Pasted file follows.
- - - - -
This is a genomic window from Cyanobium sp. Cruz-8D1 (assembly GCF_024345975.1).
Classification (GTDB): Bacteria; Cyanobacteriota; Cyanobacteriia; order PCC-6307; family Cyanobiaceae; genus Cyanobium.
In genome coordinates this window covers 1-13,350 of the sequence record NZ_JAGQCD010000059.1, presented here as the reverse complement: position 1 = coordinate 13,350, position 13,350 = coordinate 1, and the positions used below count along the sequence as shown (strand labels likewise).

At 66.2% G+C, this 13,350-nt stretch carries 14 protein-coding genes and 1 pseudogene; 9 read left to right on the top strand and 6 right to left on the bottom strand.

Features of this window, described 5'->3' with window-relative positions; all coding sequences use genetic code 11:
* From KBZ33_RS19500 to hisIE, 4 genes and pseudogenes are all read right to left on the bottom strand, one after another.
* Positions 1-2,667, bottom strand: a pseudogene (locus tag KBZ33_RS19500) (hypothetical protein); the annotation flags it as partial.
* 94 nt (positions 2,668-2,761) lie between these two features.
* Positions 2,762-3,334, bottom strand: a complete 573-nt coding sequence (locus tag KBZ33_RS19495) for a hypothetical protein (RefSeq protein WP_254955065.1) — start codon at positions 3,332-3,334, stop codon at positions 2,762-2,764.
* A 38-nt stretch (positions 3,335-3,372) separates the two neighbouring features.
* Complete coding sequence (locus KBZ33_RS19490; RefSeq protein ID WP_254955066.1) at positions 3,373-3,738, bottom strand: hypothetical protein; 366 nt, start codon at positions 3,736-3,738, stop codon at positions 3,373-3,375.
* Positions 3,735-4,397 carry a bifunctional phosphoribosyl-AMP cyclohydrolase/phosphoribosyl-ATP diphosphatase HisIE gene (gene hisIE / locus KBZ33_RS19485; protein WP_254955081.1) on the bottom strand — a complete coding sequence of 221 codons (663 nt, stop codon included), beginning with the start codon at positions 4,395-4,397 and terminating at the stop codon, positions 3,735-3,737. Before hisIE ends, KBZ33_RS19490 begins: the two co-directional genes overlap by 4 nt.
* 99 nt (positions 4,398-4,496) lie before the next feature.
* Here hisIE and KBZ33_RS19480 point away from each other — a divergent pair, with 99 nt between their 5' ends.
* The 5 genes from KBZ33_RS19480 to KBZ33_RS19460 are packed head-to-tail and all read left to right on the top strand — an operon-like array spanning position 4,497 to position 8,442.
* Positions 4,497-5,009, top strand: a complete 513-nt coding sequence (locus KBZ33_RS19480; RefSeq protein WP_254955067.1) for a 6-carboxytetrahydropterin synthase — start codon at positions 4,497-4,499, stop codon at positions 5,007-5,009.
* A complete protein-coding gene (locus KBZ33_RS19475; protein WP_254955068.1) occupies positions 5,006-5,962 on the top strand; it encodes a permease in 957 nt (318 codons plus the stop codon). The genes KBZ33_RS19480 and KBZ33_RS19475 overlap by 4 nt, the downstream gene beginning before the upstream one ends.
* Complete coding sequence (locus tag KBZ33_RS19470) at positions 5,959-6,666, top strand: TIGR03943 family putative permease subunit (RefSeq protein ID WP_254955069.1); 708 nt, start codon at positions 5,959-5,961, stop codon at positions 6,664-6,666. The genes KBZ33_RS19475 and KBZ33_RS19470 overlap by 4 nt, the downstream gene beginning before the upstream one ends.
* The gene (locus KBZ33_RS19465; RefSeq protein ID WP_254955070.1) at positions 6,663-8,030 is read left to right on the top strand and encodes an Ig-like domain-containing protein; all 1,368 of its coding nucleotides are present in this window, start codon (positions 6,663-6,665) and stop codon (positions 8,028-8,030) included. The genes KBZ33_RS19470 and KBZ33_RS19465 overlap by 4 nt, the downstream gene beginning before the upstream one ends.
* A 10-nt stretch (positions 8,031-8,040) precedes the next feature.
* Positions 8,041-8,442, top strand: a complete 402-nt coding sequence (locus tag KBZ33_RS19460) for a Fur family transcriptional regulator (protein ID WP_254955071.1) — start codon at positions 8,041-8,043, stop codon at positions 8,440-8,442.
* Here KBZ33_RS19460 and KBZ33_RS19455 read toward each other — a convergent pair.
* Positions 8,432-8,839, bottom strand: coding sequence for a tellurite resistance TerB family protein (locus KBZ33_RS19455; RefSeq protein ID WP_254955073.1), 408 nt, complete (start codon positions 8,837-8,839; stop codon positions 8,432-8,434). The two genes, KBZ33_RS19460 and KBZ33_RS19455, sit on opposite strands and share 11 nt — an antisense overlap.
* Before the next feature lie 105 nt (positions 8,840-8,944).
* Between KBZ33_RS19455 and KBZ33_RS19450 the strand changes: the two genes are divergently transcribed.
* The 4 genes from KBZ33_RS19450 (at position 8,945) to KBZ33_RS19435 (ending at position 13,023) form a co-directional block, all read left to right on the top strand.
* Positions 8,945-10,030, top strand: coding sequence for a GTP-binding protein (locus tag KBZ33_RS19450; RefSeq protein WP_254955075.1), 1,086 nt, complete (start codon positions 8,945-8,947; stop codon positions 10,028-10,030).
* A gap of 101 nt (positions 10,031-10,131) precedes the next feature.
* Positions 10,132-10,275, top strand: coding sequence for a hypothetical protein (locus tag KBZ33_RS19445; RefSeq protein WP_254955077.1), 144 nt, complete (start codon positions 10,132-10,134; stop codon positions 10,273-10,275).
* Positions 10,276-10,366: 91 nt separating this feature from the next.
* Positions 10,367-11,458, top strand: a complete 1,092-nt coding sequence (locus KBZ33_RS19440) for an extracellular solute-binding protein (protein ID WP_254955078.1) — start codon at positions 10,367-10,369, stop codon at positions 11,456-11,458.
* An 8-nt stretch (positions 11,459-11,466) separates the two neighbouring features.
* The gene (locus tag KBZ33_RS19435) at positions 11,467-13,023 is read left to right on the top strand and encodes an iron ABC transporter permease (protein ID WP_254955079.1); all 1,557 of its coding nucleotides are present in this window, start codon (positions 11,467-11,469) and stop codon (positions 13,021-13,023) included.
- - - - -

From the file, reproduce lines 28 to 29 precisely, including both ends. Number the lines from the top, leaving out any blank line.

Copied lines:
* A gap of 101 nt (positions 10,031-10,131) precedes the next feature.
* Positions 10,132-10,275, top strand: coding sequence for a hypothetical protein (locus tag KBZ33_RS19445; RefSeq protein WP_254955077.1), 144 nt, complete (start codon positions 10,132-10,134; stop codon positions 10,273-10,275).